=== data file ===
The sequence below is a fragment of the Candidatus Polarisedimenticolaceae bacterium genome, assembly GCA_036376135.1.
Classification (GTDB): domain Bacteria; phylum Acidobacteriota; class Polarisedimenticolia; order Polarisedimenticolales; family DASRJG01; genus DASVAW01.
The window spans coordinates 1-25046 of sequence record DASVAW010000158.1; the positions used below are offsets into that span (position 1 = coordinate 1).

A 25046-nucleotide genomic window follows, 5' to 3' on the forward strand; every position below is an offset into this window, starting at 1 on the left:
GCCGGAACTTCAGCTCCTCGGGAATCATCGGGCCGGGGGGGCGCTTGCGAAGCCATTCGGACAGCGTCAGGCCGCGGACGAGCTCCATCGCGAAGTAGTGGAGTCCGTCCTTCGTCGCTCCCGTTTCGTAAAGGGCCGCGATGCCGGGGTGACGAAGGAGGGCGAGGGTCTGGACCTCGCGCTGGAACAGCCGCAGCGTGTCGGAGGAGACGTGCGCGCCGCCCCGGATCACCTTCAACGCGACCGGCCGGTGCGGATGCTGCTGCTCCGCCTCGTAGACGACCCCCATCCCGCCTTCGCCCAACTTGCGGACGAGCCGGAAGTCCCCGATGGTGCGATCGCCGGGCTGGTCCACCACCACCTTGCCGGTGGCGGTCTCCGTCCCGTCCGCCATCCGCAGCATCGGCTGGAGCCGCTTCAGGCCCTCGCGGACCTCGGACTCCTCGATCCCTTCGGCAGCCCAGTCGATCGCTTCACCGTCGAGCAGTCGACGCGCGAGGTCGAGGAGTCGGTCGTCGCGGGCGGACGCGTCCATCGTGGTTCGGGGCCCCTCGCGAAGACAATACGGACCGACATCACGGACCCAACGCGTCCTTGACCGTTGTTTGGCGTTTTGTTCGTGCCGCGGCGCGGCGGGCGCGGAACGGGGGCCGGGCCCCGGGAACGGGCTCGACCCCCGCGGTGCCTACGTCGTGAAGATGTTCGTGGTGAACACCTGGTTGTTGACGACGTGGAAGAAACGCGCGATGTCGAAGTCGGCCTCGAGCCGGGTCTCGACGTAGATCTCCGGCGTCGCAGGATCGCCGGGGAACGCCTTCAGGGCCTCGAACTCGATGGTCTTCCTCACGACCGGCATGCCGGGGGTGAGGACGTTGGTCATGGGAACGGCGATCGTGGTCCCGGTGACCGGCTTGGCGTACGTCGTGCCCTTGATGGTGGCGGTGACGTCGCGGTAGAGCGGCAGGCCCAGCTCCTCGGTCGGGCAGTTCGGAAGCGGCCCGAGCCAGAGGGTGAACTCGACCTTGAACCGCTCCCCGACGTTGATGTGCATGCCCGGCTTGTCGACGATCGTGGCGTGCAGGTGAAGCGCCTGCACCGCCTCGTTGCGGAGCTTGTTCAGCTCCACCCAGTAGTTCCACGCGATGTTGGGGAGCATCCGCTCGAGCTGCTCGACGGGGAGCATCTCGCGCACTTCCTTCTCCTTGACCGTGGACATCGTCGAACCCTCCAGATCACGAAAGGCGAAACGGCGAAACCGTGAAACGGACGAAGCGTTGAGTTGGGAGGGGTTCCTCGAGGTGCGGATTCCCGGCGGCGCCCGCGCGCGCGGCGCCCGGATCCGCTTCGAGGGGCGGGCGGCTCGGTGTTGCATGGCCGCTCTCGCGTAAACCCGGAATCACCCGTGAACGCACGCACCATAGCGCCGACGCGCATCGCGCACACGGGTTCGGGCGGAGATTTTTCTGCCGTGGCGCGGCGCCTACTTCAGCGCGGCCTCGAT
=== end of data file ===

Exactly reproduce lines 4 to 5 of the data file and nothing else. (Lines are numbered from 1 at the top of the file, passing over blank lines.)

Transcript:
A 25046-nucleotide genomic window follows, 5' to 3' on the forward strand; every position below is an offset into this window, starting at 1 on the left:
GCCGGAACTTCAGCTCCTCGGGAATCATCGGGCCGGGGGGGCGCTTGCGAAGCCATTCGGACAGCGTCAGGCCGCGGACGAGCTCCATCGCGAAGTAGTGGAGTCCGTCCTTCGTCGCTCCCGTTTCGTAAAGGGCCGCGATGCCGGGGTGACGAAGGAGGGCGAGGGTCTGGACCTCGCGCTGGAACAGCCGCAGCGTGTCGGAGGAGACGTGCGCGCCGCCCCGGATCACCTTCAACGCGACCGGCCGGTGCGGATGCTGCTGCTCCGCCTCGTAGACGACCCCCATCCCGCCTTCGCCCAACTTGCGGACGAGCCGGAAGTCCCCGATGGTGCGATCGCCGGGCTGGTCCACCACCACCTTGCCGGTGGCGGTCTCCGTCCCGTCCGCCATCCGCAGCATCGGCTGGAGCCGCTTCAGGCCCTCGCGGACCTCGGACTCCTCGATCCCTTCGGCAGCCCAGTCGATCGCTTCACCGTCGAGCAGTCGACGCGCGAGGTCGAGGAGTCGGTCGTCGCGGGCGGACGCGTCCATCGTGGTTCGGGGCCCCTCGCGAAGACAATACGGACCGACATCACGGACCCAACGCGTCCTTGACCGTTGTTTGGCGTTTTGTTCGTGCCGCGGCGCGGCGGGCGCGGAACGGGGGCCGGGCCCCGGGAACGGGCTCGACCCCCGCGGTGCCTACGTCGTGAAGATGTTCGTGGTGAACACCTGGTTGTTGACGACGTGGAAGAAACGCGCGATGTCGAAGTCGGCCTCGAGCCGGGTCTCGACGTAGATCTCCGGCGTCGCAGGATCGCCGGGGAACGCCTTCAGGGCCTCGAACTCGATGGTCTTCCTCACGACCGGCATGCCGGGGGTGAGGACGTTGGTCATGGGAACGGCGATCGTGGTCCCGGTGACCGGCTTGGCGTACGTCGTGCCCTTGATGGTGGCGGTGACGTCGCGGTAGAGCGGCAGGCCCAGCTCCTCGGTCGGGCAGTTCGGAAGCGGCCCGAGCCAGAGGGTGAACTCGACCTTGAACCGCTCCCCGACGTTGATGTGCATGCCCGGCTTGTCGACGATCGTGGCGTGCAGGTGAAGCGCCTGCACCGCCTCGTTGCGGAGCTTGTTCAGCTCCACCCAGTAGTTCCACGCGATGTTGGGGAGCATCCGCTCGAGCTGCTCGACGGGGAGCATCTCGCGCACTTCCTTCTCCTTGACCGTGGACATCGTCGAACCCTCCAGATCACGAAAGGCGAAACGGCGAAACCGTGAAACGGACGAAGCGTTGAGTTGGGAGGGGTTCCTCGAGGTGCGGATTCCCGGCGGCGCCCGCGCGCGCGGCGCCCGGATCCGCTTCGAGGGGCGGGCGGCTCGGTGTTGCATGGCCGCTCTCGCGTAAACCCGGAATCACCCGTGAACGCACGCACCATAGCGCCGACGCGCATCGCGCACACGGGTTCGGGCGGAGATTTTTCTGCCGTGGCGCGGCGCCTACTTCAGCGCGGCCTCGAT